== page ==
11 Reasons Your Credit Card Might Be Declined

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Have you ever stood at the cash register and tried to make a purchase, only to have the clerk hand you your card back and explain apologetically that the transaction was declined? It happens. Despite the embarrassment and inconvenience, the rejection is really meant to protect your account, and to protect the card issuer from losses due to credit card fraud whenever possible. You can often preempt the rejection of a genuine transaction, freeing up the issuer to go after truly bad ones.

Here are the most common reasons your credit card might be declined.

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1. No money, no credit. If you are using a debit card and your account has insufficient funds, the transaction will be declined. Similarly, if you’re using a credit card and you’ve hit your credit limit (or you’ve missed too many payments), the purchase will not go through.

What to do: Watch your balances. On credit cards, keep the balances under 30 percent of your limit, and under 10 percent if you’re trying to maintain an excellent credit score. On debit cards, don’t overdraw your account. Your banks might approve the transaction and then charge you an overdraft fee.

2. Erroneous data. You might have entered your zip code incorrectly at the gas pump, or your verification code incorrectly for an online purchase. Expired cards will also usually fail.

What to do: Slow down. Don’t keep entering the same information if it’s rejected twice. Multiple incorrect entries might get your card frozen because the issuer might assume a thief is trying to guess your information. If you’ve recently moved, make sure the card issuer’s system reflects your true current address. Keep an eye out for new cards in the mail before old ones expire, and remember to update the expiration date on any accounts that are set for automatic payment.

3. New terms. If you default on one credit account, you might see the consequences on another. This is especially true if you hold multiple credit cards from one issuer. Even if you don’t, the issuer might occasionally pull your credit report summary and reevaluate your creditworthiness without your knowledge. If an issuer decides to change the terms of your credit account, by lowering your credit limit for example, it must provide you with notice 45 days in advance.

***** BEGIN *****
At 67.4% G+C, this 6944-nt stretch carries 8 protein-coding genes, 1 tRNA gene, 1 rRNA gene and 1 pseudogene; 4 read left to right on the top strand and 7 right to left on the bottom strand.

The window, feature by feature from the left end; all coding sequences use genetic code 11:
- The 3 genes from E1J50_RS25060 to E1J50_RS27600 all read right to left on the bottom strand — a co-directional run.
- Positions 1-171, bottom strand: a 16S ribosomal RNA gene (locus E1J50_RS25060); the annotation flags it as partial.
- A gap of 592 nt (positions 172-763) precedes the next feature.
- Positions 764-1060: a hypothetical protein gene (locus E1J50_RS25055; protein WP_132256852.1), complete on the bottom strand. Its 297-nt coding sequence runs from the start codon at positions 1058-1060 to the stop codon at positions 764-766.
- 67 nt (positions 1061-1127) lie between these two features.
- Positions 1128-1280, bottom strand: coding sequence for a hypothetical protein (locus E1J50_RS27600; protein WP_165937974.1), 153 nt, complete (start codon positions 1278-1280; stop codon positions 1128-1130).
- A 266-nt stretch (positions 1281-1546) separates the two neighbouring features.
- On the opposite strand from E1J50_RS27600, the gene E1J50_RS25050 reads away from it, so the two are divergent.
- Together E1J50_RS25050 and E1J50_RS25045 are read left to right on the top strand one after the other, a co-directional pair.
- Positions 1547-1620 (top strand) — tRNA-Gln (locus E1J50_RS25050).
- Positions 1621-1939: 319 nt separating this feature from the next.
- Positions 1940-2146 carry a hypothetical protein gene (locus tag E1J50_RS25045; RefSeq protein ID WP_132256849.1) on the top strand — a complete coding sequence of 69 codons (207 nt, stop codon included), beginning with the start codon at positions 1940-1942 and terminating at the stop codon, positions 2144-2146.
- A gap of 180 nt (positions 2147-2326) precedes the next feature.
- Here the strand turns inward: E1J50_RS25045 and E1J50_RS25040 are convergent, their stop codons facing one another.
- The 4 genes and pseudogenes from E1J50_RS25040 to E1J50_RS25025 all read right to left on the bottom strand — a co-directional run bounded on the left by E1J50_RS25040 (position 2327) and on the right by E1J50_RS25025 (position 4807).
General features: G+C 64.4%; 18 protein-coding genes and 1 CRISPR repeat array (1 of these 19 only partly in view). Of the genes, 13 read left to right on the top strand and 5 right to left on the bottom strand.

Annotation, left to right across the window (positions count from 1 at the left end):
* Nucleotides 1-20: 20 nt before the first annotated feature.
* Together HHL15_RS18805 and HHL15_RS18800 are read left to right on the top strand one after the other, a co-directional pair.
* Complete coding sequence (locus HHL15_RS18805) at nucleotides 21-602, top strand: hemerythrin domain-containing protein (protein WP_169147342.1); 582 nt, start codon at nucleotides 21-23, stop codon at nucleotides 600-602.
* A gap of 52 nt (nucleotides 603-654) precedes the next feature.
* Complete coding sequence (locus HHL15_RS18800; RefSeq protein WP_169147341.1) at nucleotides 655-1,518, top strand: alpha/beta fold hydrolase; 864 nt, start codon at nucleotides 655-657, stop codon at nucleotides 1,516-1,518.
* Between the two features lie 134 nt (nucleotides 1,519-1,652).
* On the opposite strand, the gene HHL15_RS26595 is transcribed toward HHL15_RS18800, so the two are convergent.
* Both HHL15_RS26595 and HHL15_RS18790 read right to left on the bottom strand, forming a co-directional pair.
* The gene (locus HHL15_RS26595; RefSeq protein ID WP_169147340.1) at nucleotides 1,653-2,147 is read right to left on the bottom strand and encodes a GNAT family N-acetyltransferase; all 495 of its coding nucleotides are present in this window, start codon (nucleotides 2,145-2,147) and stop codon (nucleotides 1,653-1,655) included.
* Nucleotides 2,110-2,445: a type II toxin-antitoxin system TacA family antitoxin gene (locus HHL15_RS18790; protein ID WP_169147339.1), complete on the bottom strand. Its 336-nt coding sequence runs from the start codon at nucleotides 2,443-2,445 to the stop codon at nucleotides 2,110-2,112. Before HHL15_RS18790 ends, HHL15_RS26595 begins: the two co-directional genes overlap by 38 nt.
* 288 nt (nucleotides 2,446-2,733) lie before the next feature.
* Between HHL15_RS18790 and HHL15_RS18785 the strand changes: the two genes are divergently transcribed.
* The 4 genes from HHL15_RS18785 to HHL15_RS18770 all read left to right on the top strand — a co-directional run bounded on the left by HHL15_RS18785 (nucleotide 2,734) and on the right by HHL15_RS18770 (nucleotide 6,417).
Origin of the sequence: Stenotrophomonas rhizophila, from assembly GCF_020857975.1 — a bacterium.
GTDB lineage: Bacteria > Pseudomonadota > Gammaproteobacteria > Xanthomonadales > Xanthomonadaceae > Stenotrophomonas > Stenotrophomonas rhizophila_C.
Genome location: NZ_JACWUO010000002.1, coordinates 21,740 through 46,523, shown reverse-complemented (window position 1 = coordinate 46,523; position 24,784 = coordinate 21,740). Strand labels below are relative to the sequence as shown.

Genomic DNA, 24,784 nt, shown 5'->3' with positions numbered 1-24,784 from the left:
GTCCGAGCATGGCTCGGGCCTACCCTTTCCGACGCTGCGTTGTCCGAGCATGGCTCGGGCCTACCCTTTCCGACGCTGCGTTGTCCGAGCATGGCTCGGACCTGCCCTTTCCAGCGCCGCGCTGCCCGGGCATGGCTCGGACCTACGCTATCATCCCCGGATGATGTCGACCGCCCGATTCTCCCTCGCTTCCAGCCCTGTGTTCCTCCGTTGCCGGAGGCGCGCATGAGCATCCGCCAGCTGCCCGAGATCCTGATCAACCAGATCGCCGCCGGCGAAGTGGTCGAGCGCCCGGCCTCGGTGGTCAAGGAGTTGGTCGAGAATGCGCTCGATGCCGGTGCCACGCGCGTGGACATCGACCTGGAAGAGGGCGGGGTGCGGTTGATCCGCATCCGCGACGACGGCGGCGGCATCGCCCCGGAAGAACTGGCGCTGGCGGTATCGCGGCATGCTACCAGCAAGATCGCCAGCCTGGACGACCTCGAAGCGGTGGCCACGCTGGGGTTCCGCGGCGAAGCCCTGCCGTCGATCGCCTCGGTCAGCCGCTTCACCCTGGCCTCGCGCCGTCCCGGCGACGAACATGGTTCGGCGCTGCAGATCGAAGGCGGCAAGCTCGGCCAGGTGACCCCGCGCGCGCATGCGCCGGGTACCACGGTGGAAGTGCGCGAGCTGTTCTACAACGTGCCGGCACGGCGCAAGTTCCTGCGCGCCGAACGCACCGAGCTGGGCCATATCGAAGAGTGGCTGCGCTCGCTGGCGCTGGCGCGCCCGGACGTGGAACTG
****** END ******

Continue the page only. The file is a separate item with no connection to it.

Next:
What to do: Maintain healthy credit and stay on top of it with regular monitoring. Read notices that you receive by mail or email from your credit card issuer.

4. Cancelled card. If you are an authorized user on someone else’s account, the card may have been replaced or the account closed without your knowledge.

What do to: Check in with the account holder to find out about any activity that could affect your ability to use the card.


Credit card issuers employ software that analyzes the likelihood of fraud in milliseconds.

5. Unusual activity. If you never use your card for anything bigger than lunch and you one day plunk the card down for a plasma T.V., you might get a “no” at the register. That’s because your credit card issuer considers the purchase behavior to be out of character for you and could be an indication that someone else is attempting to use your card. Certain transactions, like gold, electronics and cash advances, are more likely to be red-flagged, as is a large purchase that immediately follows a small one.

6. Unusual location. If you live in Cleveland, Ohio and you one day try to make a purchase in Liverpool, England, you might be turned away. Again, your credit card issuer knows the geographic boundaries of where you normally make your purchases and anything outside of that area, domestic or international, could indicate that an unauthorized person is attempting to use your card. This is especially true in areas that are known for fraud. Also, if purchases are made at great distances from each other but in a short time period, fraud flags might wave.